FAO supports Ukraine to combat antimicrobial resistance
Kravchenko's family is engaged in livestock. ©FAO/Alexey Filippov.
19 March 2019, Kyiv – Antimicrobial agents play a critical role in reducing morbidity and mortality of human and animal diseases all over the world. However, the emergence and spread of resistance to many of these agents decreases their efficiency, threatening the effectiveness of otherwise successful treatments.
Starting today, an FAO project helps Ukraine in addressing antimicrobial resistance, particularly to improve awareness on antimicrobial resistance and related threats; monitor of antimicrobial use in food and agriculture; strengthen knowledge of related authorities; promote good practices in food and agricultural systems.
Ukraine is committed to take steps to ensure the rational use of antimicrobials in human medicine, veterinary medicine, and food industry in accordance with best international and European practices. One of the effective ways to protect human health is to prevent antibiotic resistance in livestock.
“FAO will support the Ministry of Agrarian Policy and Food in reducing the spread of antimicrobial resistance in the country, through help in adopting and implementing regulatory mechanisms, educational tools, efficient monitoring programmes for detecting emergence and spread of resistant strains and ensuring good hygiene and sanitation throughout the food chain,” said Eran Raizman, FAO animal health and production expert.
Antimicrobial resistance is a growing global challenge that requires multidisciplinary and multi-sectoral efforts at global, regional and national levels.
To this end, the project inception workshop and follow-up meetings from 19 to 22 March, will bring together representatives of local authorities, line ministries, business and science with the support of FAO and the World Health Organization (WHO). They will plan further steps to implement the National Action Plan to Combat Antimicrobial Resistance, developed by the Ministry of Health of Ukraine and recently approved by the Cabinet of Ministers of Ukraine. It is planned to develop several documents for the regulation of the use of antibiotics and the fight against antimicrobial resistance under the One Health approach as outlined in the Global Action Plan on Antimicrobial Resistance.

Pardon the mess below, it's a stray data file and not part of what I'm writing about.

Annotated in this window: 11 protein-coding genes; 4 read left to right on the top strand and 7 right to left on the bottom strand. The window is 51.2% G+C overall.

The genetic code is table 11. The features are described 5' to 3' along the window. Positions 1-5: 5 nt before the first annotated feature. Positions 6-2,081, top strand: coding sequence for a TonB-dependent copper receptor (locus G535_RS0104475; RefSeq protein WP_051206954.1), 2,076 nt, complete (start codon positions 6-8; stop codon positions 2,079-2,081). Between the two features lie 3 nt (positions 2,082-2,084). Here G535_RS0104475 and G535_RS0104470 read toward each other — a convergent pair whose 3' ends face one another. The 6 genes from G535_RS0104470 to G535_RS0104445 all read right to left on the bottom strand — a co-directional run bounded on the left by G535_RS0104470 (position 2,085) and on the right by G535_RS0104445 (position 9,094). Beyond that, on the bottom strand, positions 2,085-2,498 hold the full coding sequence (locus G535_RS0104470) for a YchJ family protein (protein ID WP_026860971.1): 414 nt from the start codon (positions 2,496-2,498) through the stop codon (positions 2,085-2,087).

“Many microbes affect both animals and humans through the common environment, so 60 percent of all human diseases are derived from animals,” said Jarno Habicht, WHO Representative in Ukraine. “It makes the health of people, animals and the environment inseparable, especially when it comes to the fight against antimicrobial resistance.”
Many countries have already taken significant steps to ban the use of antibiotics for the prevention of animal diseases and as a growth promoter. The Netherlands has tested these practices and became a good example in reducing the use of antibiotics.
“It has been substantially reduced by relatively simple measures, such as improving drinking water quality and improving hygiene. Research has shown that it did not affect farm output and profit,” added Carolien Spaas, agricultural counsellor of the Embassy of the Netherlands.
"Nevertheless, the measures aiming at minimizing the use of antimicrobials in animals are costly and hence can significantly increase products’ prices and impact consumer purchasing capacity,” said FAO project coordinator Vitalii Bashynskiy. “In order to improve hygiene, companies will have to install additional filters, provide water treatment and bedding for animals. The level of biosecurity of farms that claim to refuse the use of antibiotics should be close to the ideal.”
The new FAO project helps to improve the national food safety system, complementing recent efforts by the Ministry of Agrarian Policy and Food, the State Service for Food Safety and Consumer Protection and the Ministry of Health of Ukraine.
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